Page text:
Exactly one week after the 2022 NBA Draft, potentially the most exciting time of the year begins. NBA Free Agency opens on this afternoon at 5 PM CT, which surely will bring about a flurry of signings and unexpected movement around the league.
After selecting Auburn center Walker Kessler and Duke wing Wendell Moore Jr. in the first round, how will the Minnesota Timberwolves approach free agency having (theoretically) addressed a few team needs with these two?
Entering the offseason, there were a few areas for Minnesota to address before the beginning of the 2022-23 season. Teams will always have areas to improve upon, but the Wolves’ holes were fairly clear. Interior size and rim protection was at the top of the list, with backcourt depth being a few spots behind.
With Naz Reid’s skillset not quite being a perfect fit for this roster, fans and experts alike thought that the Wolves would look to add another big to their rotation. Adding some size, rebounding and rim protection was thought to be a priority. Tim Connelly and Co. agreed, as they selected the 7-foot-1, 245-pound Kessler — the Naismith Defensive Player of the Year — with the No. 22 pick.
Walker Kessler is a fearsome shot-blocker, using his incredible frame + timing to impact shots at the rim.— Timberwolves Clips (@WolvesClips) June 24, 2022
Kessler is an awesome rim-protector + help defender, a skillset that the Wolves have been missing for years.pic.twitter.com/Gx0xM6Z3nL
Theoretically, Kessler addresses many of the size/front-court issues for Minnesota, despite the lack of high-end speed and agility that comes with a physical frame like his. Kessler averaged 4.6 blocks (!) per game at Auburn last year, which made him the guy that teams needing rim protection looked at.
The First Team All-SEC center can provide some interior size and shot blocking, but may not be able to play defense the same way that Karl-Anthony Towns can. To put it simply, Kessler both solves some issues and creates some issues. That’s not a Kessler-specific issue, but for a team looking to make a leap, it has the potential to be a hindrance.
Therefore, it’s not unlikely for the Timberwolves to pursue other options in the front-court as free agency begins. The fit with Towns and Kessler on the floor together is TBD, but sharing the floor for extended periods of time seems far-fetched.
It can be hard to predict which players teams will target in free agency, but for this specific offseason, and this specific Wolves roster, it’s a bit more challenging than normal. With at least $45 million coming off the books roughly one year from now — which would allow the Wolves to add a max-level player next summer — it’s unsure how much the front office values that financial flexibility, but what they decide to do in the coming weeks will quickly clarify their thoughts.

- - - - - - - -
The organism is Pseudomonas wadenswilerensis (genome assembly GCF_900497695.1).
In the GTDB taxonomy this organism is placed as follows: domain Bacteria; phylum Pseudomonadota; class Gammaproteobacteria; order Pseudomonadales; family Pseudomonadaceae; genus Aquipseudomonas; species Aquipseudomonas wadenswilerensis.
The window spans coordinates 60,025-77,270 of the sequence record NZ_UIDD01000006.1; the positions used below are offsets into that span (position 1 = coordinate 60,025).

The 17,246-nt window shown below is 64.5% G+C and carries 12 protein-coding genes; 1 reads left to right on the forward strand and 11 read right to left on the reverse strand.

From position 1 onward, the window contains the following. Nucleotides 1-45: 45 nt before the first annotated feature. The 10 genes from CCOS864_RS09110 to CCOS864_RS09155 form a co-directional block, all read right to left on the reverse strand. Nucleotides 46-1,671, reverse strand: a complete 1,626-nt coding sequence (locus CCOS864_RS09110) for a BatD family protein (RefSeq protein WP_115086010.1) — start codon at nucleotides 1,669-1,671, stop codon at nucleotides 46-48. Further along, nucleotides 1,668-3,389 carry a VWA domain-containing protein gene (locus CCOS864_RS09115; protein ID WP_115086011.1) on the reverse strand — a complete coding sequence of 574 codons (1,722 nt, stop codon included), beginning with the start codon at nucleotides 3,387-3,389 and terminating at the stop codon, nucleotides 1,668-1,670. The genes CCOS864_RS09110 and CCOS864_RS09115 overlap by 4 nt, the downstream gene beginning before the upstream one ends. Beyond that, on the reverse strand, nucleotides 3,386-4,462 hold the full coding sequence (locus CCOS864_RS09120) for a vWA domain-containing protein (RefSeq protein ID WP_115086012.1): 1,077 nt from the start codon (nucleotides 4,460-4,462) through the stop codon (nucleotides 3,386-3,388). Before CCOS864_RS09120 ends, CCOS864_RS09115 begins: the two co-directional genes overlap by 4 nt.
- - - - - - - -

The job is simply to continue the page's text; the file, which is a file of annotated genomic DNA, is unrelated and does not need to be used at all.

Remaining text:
Isaiah Hartenstein will probably hit the open market after the Clippers signed Ivica Zubac to a three-year, $33 million extension. Plenty of teams will be vying for his services, so the Wolves will have to set themselves apart in discussions (aka offer him more money than other teams) to sign him. Hartenstein would provide the Wolves some more NBA-established rim protection, as opposed to banking on Kessler making an immediate, consistent impact. He averaged 8.3 points and 4.9 rebounds last year in L.A. in a secondary role, but filled that role quite well. The 2019 G-League Finals MVP’s value is up in the air, but there’s a possibility that he gets the full mid-level exception (roughly $10 million) from a team that really values him.
(quick break in the action to say I’m going to try my best to not command+c, command+v Jon Krawcyznski’s free agency piece over at The Athletic.)
After the Orlando Magic decided to let Mo Bamba enter unrestricted free agency, it opened the door for the Wolves to chase a center that fits their roster quite well. The former No. 5 overall pick shot 38% from 3-point range on career-high volume (four attempts per game) while providing smothering rim protection (1.7 blocks per game last year). Bamba’s ability to protect the rim and space the floor would make for an intriguing fit next to Towns, and in the case that other teams around the league are, like the Magic, hesitant to pay him $10 million, Minnesota could make a run at signing him.